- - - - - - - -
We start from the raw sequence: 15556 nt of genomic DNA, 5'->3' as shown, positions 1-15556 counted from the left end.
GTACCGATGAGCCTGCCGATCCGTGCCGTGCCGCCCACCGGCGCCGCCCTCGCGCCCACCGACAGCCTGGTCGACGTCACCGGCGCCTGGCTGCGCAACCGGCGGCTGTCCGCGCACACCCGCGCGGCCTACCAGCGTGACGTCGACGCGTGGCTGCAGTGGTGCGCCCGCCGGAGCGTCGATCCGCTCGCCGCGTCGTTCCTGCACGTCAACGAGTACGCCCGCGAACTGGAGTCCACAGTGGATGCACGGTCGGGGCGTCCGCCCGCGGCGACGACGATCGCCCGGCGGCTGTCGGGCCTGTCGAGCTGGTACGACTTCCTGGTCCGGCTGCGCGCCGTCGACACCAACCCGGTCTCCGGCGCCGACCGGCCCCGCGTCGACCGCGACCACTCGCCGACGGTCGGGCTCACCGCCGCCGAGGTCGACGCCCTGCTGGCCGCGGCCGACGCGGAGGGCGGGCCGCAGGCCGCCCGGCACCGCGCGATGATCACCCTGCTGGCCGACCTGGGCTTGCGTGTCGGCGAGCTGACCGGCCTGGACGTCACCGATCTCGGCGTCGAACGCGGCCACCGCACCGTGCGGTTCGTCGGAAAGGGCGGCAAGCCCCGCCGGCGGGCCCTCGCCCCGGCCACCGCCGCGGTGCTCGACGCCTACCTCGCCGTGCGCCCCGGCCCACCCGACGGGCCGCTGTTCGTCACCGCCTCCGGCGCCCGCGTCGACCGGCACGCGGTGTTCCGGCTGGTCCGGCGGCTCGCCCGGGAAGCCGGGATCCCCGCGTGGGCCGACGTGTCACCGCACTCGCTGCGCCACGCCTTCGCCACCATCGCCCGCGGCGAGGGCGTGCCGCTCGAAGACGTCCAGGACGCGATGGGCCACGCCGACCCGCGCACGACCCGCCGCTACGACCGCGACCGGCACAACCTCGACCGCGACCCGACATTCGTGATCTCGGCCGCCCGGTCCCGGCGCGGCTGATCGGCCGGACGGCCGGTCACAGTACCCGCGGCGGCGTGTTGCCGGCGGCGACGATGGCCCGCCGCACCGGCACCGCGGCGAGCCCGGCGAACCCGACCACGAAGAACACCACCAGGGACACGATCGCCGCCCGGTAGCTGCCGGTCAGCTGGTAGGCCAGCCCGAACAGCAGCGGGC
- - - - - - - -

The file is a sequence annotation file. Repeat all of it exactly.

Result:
We start from the raw sequence: 15556 nt of genomic DNA, 5'->3' as shown, positions 1-15556 counted from the left end.
GTACCGATGAGCCTGCCGATCCGTGCCGTGCCGCCCACCGGCGCCGCCCTCGCGCCCACCGACAGCCTGGTCGACGTCACCGGCGCCTGGCTGCGCAACCGGCGGCTGTCCGCGCACACCCGCGCGGCCTACCAGCGTGACGTCGACGCGTGGCTGCAGTGGTGCGCCCGCCGGAGCGTCGATCCGCTCGCCGCGTCGTTCCTGCACGTCAACGAGTACGCCCGCGAACTGGAGTCCACAGTGGATGCACGGTCGGGGCGTCCGCCCGCGGCGACGACGATCGCCCGGCGGCTGTCGGGCCTGTCGAGCTGGTACGACTTCCTGGTCCGGCTGCGCGCCGTCGACACCAACCCGGTCTCCGGCGCCGACCGGCCCCGCGTCGACCGCGACCACTCGCCGACGGTCGGGCTCACCGCCGCCGAGGTCGACGCCCTGCTGGCCGCGGCCGACGCGGAGGGCGGGCCGCAGGCCGCCCGGCACCGCGCGATGATCACCCTGCTGGCCGACCTGGGCTTGCGTGTCGGCGAGCTGACCGGCCTGGACGTCACCGATCTCGGCGTCGAACGCGGCCACCGCACCGTGCGGTTCGTCGGAAAGGGCGGCAAGCCCCGCCGGCGGGCCCTCGCCCCGGCCACCGCCGCGGTGCTCGACGCCTACCTCGCCGTGCGCCCCGGCCCACCCGACGGGCCGCTGTTCGTCACCGCCTCCGGCGCCCGCGTCGACCGGCACGCGGTGTTCCGGCTGGTCCGGCGGCTCGCCCGGGAAGCCGGGATCCCCGCGTGGGCCGACGTGTCACCGCACTCGCTGCGCCACGCCTTCGCCACCATCGCCCGCGGCGAGGGCGTGCCGCTCGAAGACGTCCAGGACGCGATGGGCCACGCCGACCCGCGCACGACCCGCCGCTACGACCGCGACCGGCACAACCTCGACCGCGACCCGACATTCGTGATCTCGGCCGCCCGGTCCCGGCGCGGCTGATCGGCCGGACGGCCGGTCACAGTACCCGCGGCGGCGTGTTGCCGGCGGCGACGATGGCCCGCCGCACCGGCACCGCGGCGAGCCCGGCGAACCCGACCACGAAGAACACCACCAGGGACACGATCGCCGCCCGGTAGCTGCCGGTCAGCTGGTAGGCCAGCCCGAACAGCAGCGGGC